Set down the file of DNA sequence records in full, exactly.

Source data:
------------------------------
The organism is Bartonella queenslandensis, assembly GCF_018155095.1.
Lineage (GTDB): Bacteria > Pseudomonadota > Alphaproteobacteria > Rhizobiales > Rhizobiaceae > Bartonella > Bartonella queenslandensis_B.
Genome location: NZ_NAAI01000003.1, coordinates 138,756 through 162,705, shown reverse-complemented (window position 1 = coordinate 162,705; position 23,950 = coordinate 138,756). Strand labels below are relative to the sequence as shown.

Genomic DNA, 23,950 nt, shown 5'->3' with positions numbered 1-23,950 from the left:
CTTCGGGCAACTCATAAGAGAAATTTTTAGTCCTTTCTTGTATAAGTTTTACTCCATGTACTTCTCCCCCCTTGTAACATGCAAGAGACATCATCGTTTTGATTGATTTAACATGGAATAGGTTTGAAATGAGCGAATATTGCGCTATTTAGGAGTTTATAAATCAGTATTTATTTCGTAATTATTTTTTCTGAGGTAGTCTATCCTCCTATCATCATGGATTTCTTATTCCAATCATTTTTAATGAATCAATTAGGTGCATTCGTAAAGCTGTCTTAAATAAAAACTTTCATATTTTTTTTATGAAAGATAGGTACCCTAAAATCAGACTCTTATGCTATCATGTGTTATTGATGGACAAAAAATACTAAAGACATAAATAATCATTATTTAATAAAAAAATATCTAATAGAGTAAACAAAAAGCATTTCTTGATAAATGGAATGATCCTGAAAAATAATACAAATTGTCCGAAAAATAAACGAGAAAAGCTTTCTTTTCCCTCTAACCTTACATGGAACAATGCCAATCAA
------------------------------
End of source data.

The organism is Bartonella queenslandensis, assembly GCF_018155095.1.
Lineage (GTDB): Bacteria > Pseudomonadota > Alphaproteobacteria > Rhizobiales > Rhizobiaceae > Bartonella > Bartonella queenslandensis_B.
Genome location: NZ_NAAI01000003.1, coordinates 138,756 through 162,705, shown reverse-complemented (window position 1 = coordinate 162,705; position 23,950 = coordinate 138,756). Strand labels below are relative to the sequence as shown.

Genomic DNA, 23,950 nt, shown 5'->3' with positions numbered 1-23,950 from the left:
CTTCGGGCAACTCATAAGAGAAATTTTTAGTCCTTTCTTGTATAAGTTTTACTCCATGTACTTCTCCCCCCTTGTAACATGCAAGAGACATCATCGTTTTGATTGATTTAACATGGAATAGGTTTGAAATGAGCGAATATTGCGCTATTTAGGAGTTTATAAATCAGTATTTATTTCGTAATTATTTTTTCTGAGGTAGTCTATCCTCCTATCATCATGGATTTCTTATTCCAATCATTTTTAATGAATCAATTAGGTGCATTCGTAAAGCTGTCTTAAATAAAAACTTTCATATTTTTTTTATGAAAGATAGGTACCCTAAAATCAGACTCTTATGCTATCATGTGTTATTGATGGACAAAAAATACTAAAGACATAAATAATCATTATTTAATAAAAAAATATCTAATAGAGTAAACAAAAAGCATTTCTTGATAAATGGAATGATCCTGAAAAATAATACAAATTGTCCGAAAAATAAACGAGAAAAGCTTTCTTTTCCCTCTAACCTTACATGGAACAATGCCAATCAA